Giving things away for cheap or even free is rarely a sound investment option. This is the risk you run when you decide to run an offer without planning it first. Many small businesses fall into the trap of offering a great deal at a low price and end up running at a loss in the long run.

To help guide you through the pitfalls and the benefits of running a discount offer or coupon campaign, here are a few tips:

Have a plan

Before presenting an offer or discount to the public, you need to consider how you are going to recoup the loss. Let’s say you sell umbrellas at $100 each. To encourage sales during a dry spell, you cut the price by 40%. Now your umbrellas are selling for $60 instead of $100. Great deal!

But for every umbrella sold, you’re losing $40. Just to break even you’ll need to sell 40% more umbrellas at $60 than you did at $100.

You should also consider the impression you’re giving by discounting your offering. Are those $100 umbrellas going cheap because it’s clever marketing, or are they not actually worth $100? Are they instead only worth $60?

When you reduce the cost of your products or services, the perception of those products and services changes. Customers will devalue your offering and you run the risk of making it appear out of date or low quality.

Next, you need to figure out how you’re going to make money and how a coupon or offer is going to help facilitate that. You can figure this out by forecasting and studying past customer behaviour.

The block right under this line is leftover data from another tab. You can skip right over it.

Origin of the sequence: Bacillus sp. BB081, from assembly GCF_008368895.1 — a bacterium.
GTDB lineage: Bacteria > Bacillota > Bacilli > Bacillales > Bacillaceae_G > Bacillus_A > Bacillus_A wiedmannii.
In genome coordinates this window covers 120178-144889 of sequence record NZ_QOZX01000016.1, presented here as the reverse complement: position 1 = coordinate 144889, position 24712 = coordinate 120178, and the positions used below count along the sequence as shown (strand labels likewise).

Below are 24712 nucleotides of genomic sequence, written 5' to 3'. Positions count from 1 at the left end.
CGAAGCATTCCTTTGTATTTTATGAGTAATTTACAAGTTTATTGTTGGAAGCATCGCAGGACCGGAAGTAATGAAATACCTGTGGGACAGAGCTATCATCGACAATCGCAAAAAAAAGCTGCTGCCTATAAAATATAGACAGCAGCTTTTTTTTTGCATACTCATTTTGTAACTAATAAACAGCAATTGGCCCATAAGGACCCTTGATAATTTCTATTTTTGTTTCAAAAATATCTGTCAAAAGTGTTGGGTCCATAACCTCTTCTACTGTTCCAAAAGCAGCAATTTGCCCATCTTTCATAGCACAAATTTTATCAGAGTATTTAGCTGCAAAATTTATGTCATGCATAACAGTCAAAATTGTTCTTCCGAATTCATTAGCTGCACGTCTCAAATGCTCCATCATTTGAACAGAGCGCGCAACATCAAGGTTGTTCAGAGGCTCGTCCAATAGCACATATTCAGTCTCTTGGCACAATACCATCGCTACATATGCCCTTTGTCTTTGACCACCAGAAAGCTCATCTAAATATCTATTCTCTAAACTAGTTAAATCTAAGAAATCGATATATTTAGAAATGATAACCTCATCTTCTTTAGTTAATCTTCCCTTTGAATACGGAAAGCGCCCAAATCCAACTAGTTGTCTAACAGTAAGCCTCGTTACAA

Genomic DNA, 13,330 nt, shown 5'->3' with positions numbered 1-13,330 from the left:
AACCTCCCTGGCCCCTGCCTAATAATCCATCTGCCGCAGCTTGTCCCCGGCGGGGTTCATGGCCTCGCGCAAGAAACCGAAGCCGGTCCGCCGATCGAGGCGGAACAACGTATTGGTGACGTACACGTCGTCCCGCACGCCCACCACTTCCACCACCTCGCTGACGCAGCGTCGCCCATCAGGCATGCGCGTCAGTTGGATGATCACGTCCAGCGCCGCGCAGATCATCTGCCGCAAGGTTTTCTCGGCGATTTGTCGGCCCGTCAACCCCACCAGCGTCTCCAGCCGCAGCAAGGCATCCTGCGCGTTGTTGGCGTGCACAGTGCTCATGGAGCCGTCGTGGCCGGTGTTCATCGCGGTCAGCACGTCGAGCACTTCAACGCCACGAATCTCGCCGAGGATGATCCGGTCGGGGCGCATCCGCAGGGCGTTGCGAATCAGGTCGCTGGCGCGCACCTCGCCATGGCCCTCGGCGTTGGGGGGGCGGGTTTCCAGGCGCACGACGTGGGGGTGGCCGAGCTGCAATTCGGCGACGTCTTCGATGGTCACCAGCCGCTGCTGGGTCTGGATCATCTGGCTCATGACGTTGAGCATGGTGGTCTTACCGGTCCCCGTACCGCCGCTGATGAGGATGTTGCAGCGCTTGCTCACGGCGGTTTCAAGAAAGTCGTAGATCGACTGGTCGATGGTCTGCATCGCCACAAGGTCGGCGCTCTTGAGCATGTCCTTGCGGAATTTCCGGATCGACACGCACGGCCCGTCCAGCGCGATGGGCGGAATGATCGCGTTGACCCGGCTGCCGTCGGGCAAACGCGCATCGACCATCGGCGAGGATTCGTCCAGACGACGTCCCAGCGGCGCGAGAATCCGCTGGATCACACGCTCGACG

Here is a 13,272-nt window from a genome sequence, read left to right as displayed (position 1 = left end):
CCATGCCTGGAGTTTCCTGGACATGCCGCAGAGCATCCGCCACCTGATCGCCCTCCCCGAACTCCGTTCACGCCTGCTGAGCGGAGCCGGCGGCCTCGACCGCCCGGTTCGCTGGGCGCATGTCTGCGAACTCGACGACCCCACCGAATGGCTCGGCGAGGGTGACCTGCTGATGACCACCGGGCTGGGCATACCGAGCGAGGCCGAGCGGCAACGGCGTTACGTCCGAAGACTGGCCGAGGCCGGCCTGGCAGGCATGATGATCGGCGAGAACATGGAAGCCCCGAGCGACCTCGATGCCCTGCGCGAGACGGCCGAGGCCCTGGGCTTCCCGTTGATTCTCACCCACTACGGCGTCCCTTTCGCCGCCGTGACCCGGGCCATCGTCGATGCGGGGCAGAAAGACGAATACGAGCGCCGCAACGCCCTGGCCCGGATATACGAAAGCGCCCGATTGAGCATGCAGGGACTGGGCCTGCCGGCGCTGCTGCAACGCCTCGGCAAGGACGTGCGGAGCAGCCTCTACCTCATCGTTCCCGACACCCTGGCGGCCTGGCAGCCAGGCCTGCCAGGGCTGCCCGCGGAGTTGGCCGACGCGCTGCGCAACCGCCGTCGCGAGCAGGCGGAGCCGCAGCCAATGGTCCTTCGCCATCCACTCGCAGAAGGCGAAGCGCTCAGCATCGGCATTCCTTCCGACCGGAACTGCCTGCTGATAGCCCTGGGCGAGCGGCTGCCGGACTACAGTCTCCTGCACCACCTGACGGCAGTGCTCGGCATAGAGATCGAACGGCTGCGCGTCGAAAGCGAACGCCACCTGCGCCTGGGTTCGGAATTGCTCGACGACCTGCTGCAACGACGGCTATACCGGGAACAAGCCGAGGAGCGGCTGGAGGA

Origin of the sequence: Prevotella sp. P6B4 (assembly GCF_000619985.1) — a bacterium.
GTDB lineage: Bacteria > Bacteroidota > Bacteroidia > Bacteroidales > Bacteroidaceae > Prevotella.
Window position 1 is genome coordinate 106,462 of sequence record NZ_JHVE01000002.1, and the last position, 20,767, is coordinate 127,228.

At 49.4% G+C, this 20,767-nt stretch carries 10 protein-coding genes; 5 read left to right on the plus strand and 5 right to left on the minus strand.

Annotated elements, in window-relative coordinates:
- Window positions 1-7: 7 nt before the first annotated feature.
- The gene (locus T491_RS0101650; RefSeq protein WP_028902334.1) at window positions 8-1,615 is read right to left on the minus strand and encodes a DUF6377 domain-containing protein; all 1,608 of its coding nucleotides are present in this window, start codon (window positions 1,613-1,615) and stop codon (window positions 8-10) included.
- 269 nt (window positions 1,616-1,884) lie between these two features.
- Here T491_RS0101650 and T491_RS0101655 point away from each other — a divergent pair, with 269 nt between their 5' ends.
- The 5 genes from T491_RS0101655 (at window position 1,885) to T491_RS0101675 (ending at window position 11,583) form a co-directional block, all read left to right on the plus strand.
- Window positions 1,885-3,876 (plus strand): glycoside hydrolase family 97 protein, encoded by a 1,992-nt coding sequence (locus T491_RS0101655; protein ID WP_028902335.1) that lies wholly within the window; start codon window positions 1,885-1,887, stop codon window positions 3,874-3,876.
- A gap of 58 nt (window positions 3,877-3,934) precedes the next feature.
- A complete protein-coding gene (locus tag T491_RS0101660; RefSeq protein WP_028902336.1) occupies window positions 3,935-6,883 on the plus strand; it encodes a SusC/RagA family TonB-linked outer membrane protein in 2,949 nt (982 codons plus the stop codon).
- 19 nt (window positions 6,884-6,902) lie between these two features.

If you have no data, you’ll have to build the loss into your plan too. Sometimes your offer needs to be a loss-leader, but ideally, it should be getting you new business.

Real or digital coupons?

Technology has come a long way from cutting coupons out the back of the Sunday supplements. Digital coupons are empowering businesses with wider reach and better customer experiences.

Ecommerce businesses are the obvious beneficiaries of digital offers and coupons, but all kinds of small businesses can leverage them. In addition to ensuring sales, digital offers can encourage in-store footfall, such as Punch Taverns’ Free Pint  coupon campaign. These types of campaigns allow you to upsell and cross sell additional products.

Creating coupon campaigns

Coupons and discount campaigns are similar to other types of marketing campaign. The most important thing to do is to make it easy for customers to engage and take advantage of your offer. Don’t make customers jump through hoops.

Remember…

  • Use concise text with easy-to-follow instructions
  • Make sure you have a compelling offer
  • Build a sense of urgency
  • Include a clear call to action
  • Add eye-catching imagery to bring excitement to your campaign

Ideas for coupon campaigns

Social media

Spread the word by integrating digital coupons into social media. When a customer makes a purchase on your site using the coupon code, you can invite them to share their experience with their friends. This naturally increases the reach of your promotion with no additional work on your part.

You can also advertise your offer across the multiple social media platforms your customers are using to make sure they don’t miss the chance to take advantage of your promotion.

Push notifications

Push notifications are one of the best ways to grab people’s attention via their phones and tablets. Many apps offer the opportunity for you to remind customers of your latest offers no matter where they are.